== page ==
WHAT TO EXPECT
There are 11 water rides, ranging from mild to wild. If you’ve got the itch to surf, the FlowRider® simulates the ocean’s waves in a much lower-risk environment. The hop from using the surf board as a flotation device to actually riding it takes skill, stamina, and a lot of core strength.
Epic Waters is home to two firsts and a tallest: The Yellow Jacket Drop is the first ride to combine an enclosed serpentine water ride with a gigantic drop, while the Aquanaut is the first double-rider innertube slide. If you’re a fan of heights, you’ll want to ride The Lasso Loop—the tallest water ride in the country. I will admit that the Lasso Loop gave me vertigo, but the Yellow Jacket Drop was crazy fun!
TIPS FOR FIRST-TIME VISITORS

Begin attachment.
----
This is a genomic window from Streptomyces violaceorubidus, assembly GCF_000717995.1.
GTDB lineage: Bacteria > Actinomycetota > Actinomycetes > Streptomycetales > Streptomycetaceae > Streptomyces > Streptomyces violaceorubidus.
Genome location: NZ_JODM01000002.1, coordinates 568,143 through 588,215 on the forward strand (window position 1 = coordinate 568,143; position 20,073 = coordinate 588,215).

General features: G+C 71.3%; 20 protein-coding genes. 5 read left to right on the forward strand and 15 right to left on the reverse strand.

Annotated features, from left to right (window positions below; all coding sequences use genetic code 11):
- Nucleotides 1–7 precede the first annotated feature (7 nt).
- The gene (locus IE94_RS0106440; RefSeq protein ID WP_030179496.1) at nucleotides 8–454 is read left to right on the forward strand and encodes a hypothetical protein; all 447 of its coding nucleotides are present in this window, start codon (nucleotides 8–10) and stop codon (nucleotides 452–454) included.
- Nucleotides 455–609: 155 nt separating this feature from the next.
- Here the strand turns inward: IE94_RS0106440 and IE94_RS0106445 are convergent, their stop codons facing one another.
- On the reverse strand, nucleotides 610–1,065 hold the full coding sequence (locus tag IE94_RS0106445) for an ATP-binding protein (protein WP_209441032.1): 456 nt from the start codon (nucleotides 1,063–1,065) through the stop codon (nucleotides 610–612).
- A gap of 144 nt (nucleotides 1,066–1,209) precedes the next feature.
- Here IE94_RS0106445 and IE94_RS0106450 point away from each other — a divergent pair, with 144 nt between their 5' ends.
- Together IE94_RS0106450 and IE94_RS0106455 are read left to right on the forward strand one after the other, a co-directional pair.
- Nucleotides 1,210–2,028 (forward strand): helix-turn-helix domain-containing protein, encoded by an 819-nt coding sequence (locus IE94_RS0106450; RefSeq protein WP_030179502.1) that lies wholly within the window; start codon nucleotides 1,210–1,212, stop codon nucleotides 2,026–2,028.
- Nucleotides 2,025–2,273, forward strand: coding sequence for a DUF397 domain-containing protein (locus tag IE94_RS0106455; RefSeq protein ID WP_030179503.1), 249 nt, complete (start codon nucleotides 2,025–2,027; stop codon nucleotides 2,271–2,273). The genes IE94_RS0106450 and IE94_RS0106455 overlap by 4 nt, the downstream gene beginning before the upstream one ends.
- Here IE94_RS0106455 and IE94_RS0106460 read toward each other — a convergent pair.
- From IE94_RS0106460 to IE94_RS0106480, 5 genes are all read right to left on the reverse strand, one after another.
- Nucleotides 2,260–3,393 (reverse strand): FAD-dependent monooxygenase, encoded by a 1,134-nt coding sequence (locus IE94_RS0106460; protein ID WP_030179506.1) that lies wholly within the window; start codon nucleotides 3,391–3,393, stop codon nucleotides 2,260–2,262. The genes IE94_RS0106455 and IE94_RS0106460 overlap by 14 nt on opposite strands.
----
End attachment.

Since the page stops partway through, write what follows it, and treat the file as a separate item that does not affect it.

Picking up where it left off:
1. For a VIP experience, take the day off and visit mid-week during the school year — or, if you visit on a holiday, consider coming before lunch or after 4 p.m. I’ve heard that four hours is the average length of time for a visit, so be sure to give yourself at least four hours to enjoy it all. Lastly, don’t forget to check park hours for that day before you head out.
2. Speaking of planning your visit: I’d suggest buying tickets in advance to save time — all you’ll have to do is check in once you arrive.
3. Don’t worry about parking. It’s free and plentiful, and there’s a tram that circles the parking lot if you parked a little far and don’t want to walk!
4. Come hungry, but leave the coolers at home — They’re not allowed inside, and you don’t want all that ice to melt in the car. On the bright side, you can purchase a variety of snacks, meals, and drinks (including adult beverages) at Epic Waters for really reasonable prices.
6. If you want to plan ahead for spring break, consider a dry land/water package with The Epic and Epic Waves. The Epic has cooking, fitness classes and activities for youth, and non-members can pay by the class. You can pair a class with a visit to the water park for a great wet/dry experience.